http://www.thewashingtonreview.org/arti ... eriod.html

I thought this quote from Almaz from Kazakhstan was interesting:

Quote:
In the army, we were all united as brothers; communism gathered us apart from our nationality. There were all nationalities from USSR: Russians, Caucasians, Central Asian, Baltic, Koreans, etc.We were all Soviets (cоветские - in Russian).[Emphasis mine] It was truly an international atmosphere. We were proud of belonging to the top world scientific power, inventor of the first space rocket, the armed forces, etc. It was the same case at work, in whatever republics where you worked, near or far, you could have as colleagues, people of different nationalities (национальность - in Russian), all speaking the Russian language in our language of unity
Soviet cogitations: 12389
Defected to the U.S.S.R.: 18 Apr 2010, 04:44
Ideology: None
Philosophized
Post 03 Jun 2014, 08:07
Growing up in America, most of the Russians I knew were either more or less Americanized (as in the case of my own family), or were violently anti-Soviet and anti-Western as well, due to extreme Orthodox Church allegiance. The very few Jews I came across in the neighborhood were the first to drop their links to the old country, and were keen to represent themselves simply as "European Jews". I wouldn't be surprised if a few of them were Holocaust survivors. All, without exception, were anti-Soviet.
Miss Strangelove: "You feed giants laxatives so goblins can mine their poop before the gnomes get to it."
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Soviet cogitations: 260
Defected to the U.S.S.R.: 16 Dec 2011, 00:54
Ideology: Marxism-Leninism
Komsomol
Post 04 Jun 2014, 02:57
The failure to implement an International Pan Soviet Language was a big missed opportunity.
Illiteracy was very high after te Revolution and whilee efforts quickly fixed this problem, pursuing Esperanto or another similar Language could have brought greater Unity.

The USSR was a little too tolerant of Cultural Identities in my opinion really.
Nationalism got far too much leeway to grow.
"A shiny bauble from Capitalism is worthless when the cost is Children & the Elderly going hungry, The Infirm & Sick dying because of Greed & Education reduced to a token few to placate the masses with Illusions of freedom."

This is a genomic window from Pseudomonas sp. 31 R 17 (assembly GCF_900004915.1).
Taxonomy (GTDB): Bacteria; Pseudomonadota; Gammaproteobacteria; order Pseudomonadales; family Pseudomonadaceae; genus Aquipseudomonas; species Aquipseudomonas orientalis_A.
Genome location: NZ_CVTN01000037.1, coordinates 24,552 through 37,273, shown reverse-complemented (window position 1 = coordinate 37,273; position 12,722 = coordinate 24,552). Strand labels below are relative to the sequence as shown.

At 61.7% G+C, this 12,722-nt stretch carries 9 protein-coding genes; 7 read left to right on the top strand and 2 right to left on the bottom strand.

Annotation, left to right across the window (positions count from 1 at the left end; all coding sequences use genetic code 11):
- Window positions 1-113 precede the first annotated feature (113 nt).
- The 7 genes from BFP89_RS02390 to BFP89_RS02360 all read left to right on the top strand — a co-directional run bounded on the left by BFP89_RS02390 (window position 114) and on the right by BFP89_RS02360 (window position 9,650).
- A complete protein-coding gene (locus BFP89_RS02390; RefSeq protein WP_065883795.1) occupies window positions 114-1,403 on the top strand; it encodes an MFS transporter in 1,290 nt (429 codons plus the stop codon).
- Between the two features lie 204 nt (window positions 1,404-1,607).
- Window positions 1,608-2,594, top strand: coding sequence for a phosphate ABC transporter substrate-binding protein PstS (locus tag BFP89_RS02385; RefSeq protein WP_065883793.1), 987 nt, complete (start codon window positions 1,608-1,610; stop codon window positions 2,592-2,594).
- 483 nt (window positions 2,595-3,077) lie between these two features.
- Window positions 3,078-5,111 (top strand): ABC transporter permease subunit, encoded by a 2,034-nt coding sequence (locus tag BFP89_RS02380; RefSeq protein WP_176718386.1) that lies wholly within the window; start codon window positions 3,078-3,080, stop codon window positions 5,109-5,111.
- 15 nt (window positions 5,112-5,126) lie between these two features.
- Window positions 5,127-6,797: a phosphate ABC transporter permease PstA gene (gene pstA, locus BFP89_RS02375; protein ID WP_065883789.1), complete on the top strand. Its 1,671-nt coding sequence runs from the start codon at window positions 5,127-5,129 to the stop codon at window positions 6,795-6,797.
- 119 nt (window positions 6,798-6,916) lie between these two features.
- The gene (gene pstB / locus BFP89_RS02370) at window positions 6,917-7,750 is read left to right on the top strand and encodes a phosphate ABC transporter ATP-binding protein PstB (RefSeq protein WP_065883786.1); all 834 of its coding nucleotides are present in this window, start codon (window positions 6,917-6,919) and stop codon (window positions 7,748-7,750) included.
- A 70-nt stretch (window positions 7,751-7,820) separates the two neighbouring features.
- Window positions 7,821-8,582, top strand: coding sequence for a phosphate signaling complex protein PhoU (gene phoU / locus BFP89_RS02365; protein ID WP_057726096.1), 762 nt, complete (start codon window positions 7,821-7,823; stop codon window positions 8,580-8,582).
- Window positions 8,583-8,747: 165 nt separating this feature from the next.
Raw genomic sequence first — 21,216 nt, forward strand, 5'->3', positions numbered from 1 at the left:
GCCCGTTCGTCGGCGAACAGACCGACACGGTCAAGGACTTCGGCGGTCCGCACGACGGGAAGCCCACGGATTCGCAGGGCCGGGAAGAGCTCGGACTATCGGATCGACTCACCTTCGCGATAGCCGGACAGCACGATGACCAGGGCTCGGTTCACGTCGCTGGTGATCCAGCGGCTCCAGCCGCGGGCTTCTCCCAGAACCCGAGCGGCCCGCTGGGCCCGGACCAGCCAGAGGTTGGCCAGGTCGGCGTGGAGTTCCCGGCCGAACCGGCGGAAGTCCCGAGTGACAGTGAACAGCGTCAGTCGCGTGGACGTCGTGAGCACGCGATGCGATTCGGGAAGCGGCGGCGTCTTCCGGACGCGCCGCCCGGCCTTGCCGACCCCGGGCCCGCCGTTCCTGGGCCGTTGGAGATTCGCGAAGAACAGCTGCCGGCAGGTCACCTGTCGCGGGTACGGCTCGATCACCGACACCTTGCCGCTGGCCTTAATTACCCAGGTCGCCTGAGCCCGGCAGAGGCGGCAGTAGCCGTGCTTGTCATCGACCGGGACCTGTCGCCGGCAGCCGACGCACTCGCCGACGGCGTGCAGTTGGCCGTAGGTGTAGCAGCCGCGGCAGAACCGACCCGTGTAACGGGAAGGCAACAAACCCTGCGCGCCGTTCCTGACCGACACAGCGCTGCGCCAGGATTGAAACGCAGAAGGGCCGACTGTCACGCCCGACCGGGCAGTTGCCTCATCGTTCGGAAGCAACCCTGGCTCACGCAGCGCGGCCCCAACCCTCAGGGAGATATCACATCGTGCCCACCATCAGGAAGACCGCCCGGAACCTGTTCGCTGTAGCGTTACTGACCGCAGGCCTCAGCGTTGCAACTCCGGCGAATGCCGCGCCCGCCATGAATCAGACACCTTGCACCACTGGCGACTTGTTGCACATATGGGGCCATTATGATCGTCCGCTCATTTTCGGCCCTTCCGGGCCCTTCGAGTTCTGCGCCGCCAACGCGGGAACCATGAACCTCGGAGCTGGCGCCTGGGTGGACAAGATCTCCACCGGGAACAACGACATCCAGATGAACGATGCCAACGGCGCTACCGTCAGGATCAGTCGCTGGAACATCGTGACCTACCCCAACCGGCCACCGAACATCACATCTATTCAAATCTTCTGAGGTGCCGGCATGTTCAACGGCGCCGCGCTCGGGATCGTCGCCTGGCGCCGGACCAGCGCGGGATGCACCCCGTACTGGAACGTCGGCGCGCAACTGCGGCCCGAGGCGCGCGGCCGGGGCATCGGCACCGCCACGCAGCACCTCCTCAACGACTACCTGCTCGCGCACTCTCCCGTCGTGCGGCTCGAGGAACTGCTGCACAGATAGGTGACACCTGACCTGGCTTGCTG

Loz
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Soviet cogitations: 11879
Defected to the U.S.S.R.: 06 Dec 2009, 23:17
Philosophized
Post 04 Jun 2014, 08:34
Actually the Bolsheviks were thinking of switching Russian to the Latin script which would have been a universal language ( how are you going to teach Esperanto to a population that was mostly illiterate anyway? ) but that was scrapped after the civil war started and no one had the time or the means to bother with that.
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Soviet cogitations: 260
Defected to the U.S.S.R.: 16 Dec 2011, 00:54
Ideology: Marxism-Leninism
Komsomol
Post 04 Jun 2014, 19:51
The same way you Teach an Illiterate People any Language.

Time and Effort.
"A shiny bauble from Capitalism is worthless when the cost is Children & the Elderly going hungry, The Infirm & Sick dying because of Greed & Education reduced to a token few to placate the masses with Illusions of freedom."
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Soviet cogitations: 3799
Defected to the U.S.S.R.: 12 Jun 2006, 02:14
Ideology: Marxism-Leninism
Politburo
Post 04 Jun 2014, 19:58
But Russian was a Pan Soviet language.
Why would they change the alphabet or adopt Esperanto? They already had a common language for all the region.


"Where Argentina goes, Latin America will go".
Leonid Brezhnev

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Soviet cogitations: 12389
Defected to the U.S.S.R.: 18 Apr 2010, 04:44
Ideology: None
Philosophized
Post 04 Jun 2014, 20:56
Che Burashka wrote:
But Russian was a Pan Soviet language.
Why would they change the alphabet or adopt Esperanto? They already had a common language for all the region.

While switching to Esperanto would probably have failed (unless eased in over a period of several decades), the switch to the Latin script could have been introduced pretty quickly and relatively painlessly.

It would have been in their interest to do either one, for the same reason that later Christian theologians such as Augustine lamented that they hadn't adopted a new language for the religion. Simply put, too many of the old pagan ideals still had a voice. It was the same with Russian --too much of the old religion, as well as Tsarist and bourgeois ideals, had a chance to live on.
Miss Strangelove: "You feed giants laxatives so goblins can mine their poop before the gnomes get to it."